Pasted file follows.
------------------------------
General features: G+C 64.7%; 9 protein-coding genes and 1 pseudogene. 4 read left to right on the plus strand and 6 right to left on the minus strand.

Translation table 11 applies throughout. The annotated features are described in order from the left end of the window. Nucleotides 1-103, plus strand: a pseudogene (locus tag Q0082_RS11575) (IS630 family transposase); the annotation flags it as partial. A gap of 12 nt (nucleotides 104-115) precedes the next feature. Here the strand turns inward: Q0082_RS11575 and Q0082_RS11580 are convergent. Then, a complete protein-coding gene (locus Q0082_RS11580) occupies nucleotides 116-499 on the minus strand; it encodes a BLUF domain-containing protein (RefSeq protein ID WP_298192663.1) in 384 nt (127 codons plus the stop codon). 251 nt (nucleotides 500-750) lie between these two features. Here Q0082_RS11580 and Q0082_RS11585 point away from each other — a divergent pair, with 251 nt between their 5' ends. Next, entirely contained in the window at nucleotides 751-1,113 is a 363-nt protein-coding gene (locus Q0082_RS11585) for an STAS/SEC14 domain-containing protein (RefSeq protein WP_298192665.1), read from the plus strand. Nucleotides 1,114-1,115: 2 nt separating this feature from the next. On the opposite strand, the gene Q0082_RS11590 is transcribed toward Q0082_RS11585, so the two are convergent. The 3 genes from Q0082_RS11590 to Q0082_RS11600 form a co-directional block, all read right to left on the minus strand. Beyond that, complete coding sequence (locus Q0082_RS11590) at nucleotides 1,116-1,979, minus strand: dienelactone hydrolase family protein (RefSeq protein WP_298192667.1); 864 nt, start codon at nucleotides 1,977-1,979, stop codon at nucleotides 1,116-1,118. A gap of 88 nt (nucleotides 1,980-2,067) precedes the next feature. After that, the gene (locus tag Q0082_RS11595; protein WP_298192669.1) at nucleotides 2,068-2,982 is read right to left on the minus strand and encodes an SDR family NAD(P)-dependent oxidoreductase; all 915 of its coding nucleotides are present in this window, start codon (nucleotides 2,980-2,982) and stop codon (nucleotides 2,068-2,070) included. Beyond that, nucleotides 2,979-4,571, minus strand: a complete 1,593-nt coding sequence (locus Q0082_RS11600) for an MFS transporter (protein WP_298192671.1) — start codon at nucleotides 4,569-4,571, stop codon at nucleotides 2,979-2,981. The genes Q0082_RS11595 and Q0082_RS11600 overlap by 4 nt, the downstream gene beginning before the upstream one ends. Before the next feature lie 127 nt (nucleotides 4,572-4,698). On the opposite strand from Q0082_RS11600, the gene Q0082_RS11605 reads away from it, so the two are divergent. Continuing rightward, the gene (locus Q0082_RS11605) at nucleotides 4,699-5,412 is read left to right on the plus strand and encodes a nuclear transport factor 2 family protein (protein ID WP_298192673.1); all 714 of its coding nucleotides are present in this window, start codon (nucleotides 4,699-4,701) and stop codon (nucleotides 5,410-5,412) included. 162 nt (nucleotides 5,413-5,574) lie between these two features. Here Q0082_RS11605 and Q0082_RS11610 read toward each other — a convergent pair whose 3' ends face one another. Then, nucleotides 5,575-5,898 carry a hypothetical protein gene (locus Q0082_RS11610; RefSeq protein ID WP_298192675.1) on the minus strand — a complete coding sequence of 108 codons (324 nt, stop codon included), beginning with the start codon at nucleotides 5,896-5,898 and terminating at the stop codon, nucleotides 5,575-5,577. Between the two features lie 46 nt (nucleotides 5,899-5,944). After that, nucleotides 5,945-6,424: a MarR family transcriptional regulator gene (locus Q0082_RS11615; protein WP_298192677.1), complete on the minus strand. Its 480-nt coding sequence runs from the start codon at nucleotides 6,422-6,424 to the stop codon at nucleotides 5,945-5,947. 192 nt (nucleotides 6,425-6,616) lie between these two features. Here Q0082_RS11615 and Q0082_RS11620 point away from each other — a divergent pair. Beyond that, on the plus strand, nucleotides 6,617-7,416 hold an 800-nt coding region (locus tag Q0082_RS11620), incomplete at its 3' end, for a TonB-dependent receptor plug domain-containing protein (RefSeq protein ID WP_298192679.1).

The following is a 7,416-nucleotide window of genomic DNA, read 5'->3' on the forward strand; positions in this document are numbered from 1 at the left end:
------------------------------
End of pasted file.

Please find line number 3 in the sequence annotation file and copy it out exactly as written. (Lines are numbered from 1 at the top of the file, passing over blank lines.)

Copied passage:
The following is a 7,416-nucleotide window of genomic DNA, read 5'->3' on the forward strand; positions in this document are numbered from 1 at the left end: